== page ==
first_imgIn my blog last week, I reported on The Navy Yard in Philadelphia, a remarkable 1,200-acre business campus with 300 companies employing 10,000 people — with as many as 35,000 employees projected eventually. What had attracted me to the facility while I was in town for a conference, was an innovative demonstration that’s been launched showing how solar-electric (photovoltaic) systems with battery back-up and smart controls can help to create a more resilient power grid.This week, I’ll dig a little more deeply into this system, which has been developed by the company Solar Grid Storage, LLC. How a small amount of electricity storage can boost grid resilienceOur electricity grid is a complex and hard-to-manage system. The amount of power (electricity) being generated has to be closely balanced with the amount of power being consumed (demand). Fluctuations in demand occur all the time. In the morning hours between 6 and 8 a.m., for example, a lot of people get up, turn on lights, shower, operate their coffee makers, and turn up the heat (or air conditioning); electricity demand rises significantly.One of the big challenges in managing this fluctuating demand is that most generators can’t be turned on and off quickly. You can’t just throw a switch and expect a several-hundred-megawatt generator start cranking out electricity.With renewable energy power-generation systems — particularly wind and solar — fluctuations in output provide another complication. When the wind stops blowing the output from a wind farm ceases, and when clouds obscure the sun the output of PV systems drops dramatically.Battery storage in a power grid allows electricity to be stored when more is being generated than consumed, and it allows electricity to be pulled out of storage when demand exceeds supply. The same battery bank can allow a critical loads in microgrid to remain powered when the regional grid goes down. This role of batteries in managing the output from wind and solar systems is important and will grow in significance as the percentage of our electricity supplied by renewables grows. Innovation is just beginningThe Solar Grid Storage installations are cutting-edge examples of what we can expect in the years ahead as efforts to effectively integrate renewable energy into the utility grid move forward. “Adding storage to solar projects makes them even more valuable to customers and also provides new benefits to the grid — and all ratepayers,” Solar Grid Storage CEO Tom Leyden told me. “We are proud to be part of what we believe will help usher in the grid of the future.”I believe that such innovations will demonstrate very effective synergies between solar energy (and other renewables), the goals of resilience, and the efficient operation of the power grid. It should be fun to watch! The Philadelphia Navy Yard is Repurposed Getting Power From Solar Equipment When the Grid is DownMaking the Case for Resilient DesignIt Takes a Village to Be ResilientMaking Houses Resilient to Power OutagesResilient Communities Designing Homes and Communities That Can Survive a Disaster The emergence of microgridsWith more intense storms, wildfires, terrorist actions, and other events causing widespread power outages — and likely to cause increasingly common outages in the future, according to many experts — there is growing demand for creating islandable “microgrids.”Microgrids are small to moderate-size power grids, often serving university or medical campuses, that have the capability to be isolated from the regional power grid in the event of a widespread outage. Such systems must have their own generation capacity along with sophisticated electricity management systems. More than fifty military bases have created, or are in the process of creating, microgrids. Military facilities have to maintain operability, even if widespread outages occur, so they are a natural for microgrids. Some universities and hospital complexes have also created microgrids, and the State of Connecticut, heavily hit by Superstorm Sandy, Tropical Storm Irene, and a freak October snowstorm in 2011, has passed legislation to create demonstration microgrids in eight cities.Another advantage of microgrids is that the small-scale power generation needed for such systems takes place close to where the power is being used, so if there is waste heat created in the generation process (as occurs with generators that use steam turbines or fuel cells), that heat can be captured and productively used — an approach referred to as cogeneration or combined heat and power (CHP). Solar Grid StorageBased in Philadelphia, with a few other offices spread around the Northeast, Solar Grid Storage offers a modular system for managing the output of PV arrays and storing power to better balance the output and power availability from large, grid-connected PV systems.Advanced lithium-ion batteries are used in this system. This technology avoids the use of heavy metals like lead and cadmium that are used in other batteries. The technology also allows deep discharge without wearing out the batteries and very rapid recharging — though cost is an issue.The business model for Solar Grid Storage is that the owner of a large PV array would own just the actual array, and Solar Grid Storage would own the inverter, battery system, and other equipment needed to manage the system. These components come packaged in a 20-foot container, which the company (confusingly) trademarked as PowerFactor (at least it’s confusing to those of us who have been trying for years to fully understand what power factor means).The battery bank and controls allow the system to take over instantaneously in the event of a regional power outage.One of the first four of these systems has been installed at The Navy Yard, and my colleagues and I got a chance to tour this facility. This PowerFactor250 system includes a 250-kW inverter and has 125 kWh of battery storage. Being modular, it is shipped directly to the site and can be hooked up quickly.Another, larger PowerFactor system was installed in October, 2013 in Laurel, Maryland for the real estate developer Konterra. That PowerFactor500 system manages power from a 402-kW solar array that is integrated with parking lot canopies, and it includes 300 kWh of battery storage (though 250 kWh would be more typical with the 500 kW inverter). It includes critical loads power that can provide 50 kW of electricity for just over four hours — or more when the sun is shining and generating power. RELATED ARTICLES Alex is founder of BuildingGreen, Inc. and executive editor of Environmental Building News. In 2012 he founded the Resilient Design Institute. To keep up with Alex’s latest articles and musings, you can sign up for his Twitter feed.last_img read more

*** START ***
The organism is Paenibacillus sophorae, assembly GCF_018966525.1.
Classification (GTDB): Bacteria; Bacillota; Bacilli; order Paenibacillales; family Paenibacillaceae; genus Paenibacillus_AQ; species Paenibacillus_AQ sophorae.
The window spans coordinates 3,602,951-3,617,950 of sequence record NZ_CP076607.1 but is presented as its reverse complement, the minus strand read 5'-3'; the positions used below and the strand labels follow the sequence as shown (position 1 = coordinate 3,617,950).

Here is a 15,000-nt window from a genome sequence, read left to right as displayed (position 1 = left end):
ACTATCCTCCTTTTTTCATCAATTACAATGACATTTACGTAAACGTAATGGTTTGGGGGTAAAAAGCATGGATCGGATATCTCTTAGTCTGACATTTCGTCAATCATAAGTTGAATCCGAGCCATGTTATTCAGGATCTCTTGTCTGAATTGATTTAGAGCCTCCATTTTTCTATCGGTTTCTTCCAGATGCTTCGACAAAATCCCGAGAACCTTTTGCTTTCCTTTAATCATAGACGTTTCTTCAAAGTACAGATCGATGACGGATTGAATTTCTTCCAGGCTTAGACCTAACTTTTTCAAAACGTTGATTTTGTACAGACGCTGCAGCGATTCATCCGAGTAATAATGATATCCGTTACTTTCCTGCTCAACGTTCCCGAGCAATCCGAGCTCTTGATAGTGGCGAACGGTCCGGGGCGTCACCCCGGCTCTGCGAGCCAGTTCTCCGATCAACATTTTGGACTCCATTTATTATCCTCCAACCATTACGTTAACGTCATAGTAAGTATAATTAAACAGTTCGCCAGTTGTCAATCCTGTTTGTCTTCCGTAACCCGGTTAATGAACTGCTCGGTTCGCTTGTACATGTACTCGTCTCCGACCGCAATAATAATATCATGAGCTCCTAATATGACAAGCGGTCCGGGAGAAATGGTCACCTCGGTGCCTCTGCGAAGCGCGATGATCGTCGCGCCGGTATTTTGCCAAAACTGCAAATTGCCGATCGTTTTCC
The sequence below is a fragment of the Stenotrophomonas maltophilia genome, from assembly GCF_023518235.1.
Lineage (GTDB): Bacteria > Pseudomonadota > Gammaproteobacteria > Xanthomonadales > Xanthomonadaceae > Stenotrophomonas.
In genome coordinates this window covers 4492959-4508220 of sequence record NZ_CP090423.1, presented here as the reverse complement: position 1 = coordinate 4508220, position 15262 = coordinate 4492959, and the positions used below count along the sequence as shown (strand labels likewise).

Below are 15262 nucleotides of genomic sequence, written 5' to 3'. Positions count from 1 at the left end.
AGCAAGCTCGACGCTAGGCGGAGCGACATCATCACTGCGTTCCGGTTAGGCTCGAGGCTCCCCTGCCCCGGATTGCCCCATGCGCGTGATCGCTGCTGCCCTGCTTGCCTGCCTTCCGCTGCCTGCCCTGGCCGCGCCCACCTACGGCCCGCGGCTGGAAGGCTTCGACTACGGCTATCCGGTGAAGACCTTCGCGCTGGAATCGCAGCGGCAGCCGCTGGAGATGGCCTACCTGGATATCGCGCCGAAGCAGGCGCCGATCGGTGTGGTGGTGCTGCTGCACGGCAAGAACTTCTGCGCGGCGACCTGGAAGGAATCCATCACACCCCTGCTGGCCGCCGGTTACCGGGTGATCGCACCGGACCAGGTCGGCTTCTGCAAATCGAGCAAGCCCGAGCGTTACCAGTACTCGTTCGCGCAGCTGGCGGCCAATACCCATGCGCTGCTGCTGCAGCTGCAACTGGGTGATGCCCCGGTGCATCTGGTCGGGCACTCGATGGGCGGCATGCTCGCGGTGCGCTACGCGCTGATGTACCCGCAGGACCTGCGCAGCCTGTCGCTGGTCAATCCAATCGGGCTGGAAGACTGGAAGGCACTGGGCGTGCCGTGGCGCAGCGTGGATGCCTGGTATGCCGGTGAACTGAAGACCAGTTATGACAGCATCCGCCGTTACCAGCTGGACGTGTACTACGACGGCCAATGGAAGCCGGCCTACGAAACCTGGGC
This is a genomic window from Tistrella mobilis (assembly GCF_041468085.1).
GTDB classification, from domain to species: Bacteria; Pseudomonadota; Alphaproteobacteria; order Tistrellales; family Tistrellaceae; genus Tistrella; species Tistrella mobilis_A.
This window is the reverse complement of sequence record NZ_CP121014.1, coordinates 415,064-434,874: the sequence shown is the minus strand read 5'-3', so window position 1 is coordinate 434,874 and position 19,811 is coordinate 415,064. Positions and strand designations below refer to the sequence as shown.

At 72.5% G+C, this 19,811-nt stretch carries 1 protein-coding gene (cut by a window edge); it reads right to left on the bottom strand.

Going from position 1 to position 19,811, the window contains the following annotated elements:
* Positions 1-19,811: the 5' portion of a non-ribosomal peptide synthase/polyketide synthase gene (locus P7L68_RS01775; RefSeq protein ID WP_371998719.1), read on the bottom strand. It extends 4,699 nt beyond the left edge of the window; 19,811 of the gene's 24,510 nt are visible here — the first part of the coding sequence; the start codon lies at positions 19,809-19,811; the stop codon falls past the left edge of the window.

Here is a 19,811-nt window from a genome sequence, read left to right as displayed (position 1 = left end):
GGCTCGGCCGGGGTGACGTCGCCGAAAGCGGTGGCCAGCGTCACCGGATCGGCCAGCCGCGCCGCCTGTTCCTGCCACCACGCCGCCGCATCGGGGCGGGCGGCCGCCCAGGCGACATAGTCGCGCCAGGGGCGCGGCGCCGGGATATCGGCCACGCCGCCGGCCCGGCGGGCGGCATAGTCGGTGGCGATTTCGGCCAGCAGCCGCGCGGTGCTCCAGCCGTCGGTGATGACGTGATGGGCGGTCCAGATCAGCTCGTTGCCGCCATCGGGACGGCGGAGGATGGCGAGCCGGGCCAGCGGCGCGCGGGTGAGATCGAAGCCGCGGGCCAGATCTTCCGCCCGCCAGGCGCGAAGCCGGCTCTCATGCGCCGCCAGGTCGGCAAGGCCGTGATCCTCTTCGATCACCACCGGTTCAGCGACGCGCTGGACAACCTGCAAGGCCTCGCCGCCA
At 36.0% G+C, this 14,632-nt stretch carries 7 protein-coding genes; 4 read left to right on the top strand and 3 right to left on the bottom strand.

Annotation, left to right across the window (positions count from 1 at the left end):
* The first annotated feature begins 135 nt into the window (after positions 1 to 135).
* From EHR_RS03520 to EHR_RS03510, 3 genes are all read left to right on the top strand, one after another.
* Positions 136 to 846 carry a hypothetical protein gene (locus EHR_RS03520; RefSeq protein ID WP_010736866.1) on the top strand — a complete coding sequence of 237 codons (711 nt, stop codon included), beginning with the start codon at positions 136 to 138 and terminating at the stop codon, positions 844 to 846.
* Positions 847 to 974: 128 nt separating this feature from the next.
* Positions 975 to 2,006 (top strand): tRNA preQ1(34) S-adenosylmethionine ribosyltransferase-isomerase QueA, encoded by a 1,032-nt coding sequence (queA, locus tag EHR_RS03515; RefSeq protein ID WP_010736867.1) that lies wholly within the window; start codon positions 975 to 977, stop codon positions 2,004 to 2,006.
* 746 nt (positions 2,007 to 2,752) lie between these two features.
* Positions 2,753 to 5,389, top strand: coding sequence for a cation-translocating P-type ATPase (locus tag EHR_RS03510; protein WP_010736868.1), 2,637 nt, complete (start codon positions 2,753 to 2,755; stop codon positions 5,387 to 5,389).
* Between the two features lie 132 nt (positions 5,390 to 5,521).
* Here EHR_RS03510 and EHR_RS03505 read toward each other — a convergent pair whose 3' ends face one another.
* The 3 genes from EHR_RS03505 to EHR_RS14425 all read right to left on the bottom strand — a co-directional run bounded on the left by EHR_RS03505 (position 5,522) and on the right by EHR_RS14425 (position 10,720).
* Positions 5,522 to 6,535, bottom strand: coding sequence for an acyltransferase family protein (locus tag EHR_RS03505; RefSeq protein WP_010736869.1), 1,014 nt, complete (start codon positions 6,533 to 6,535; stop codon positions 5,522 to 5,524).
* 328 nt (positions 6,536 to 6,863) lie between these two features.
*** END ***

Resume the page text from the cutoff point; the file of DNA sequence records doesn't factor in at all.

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10 months agoKlopp tells Liverpool fans to forget world-record purchases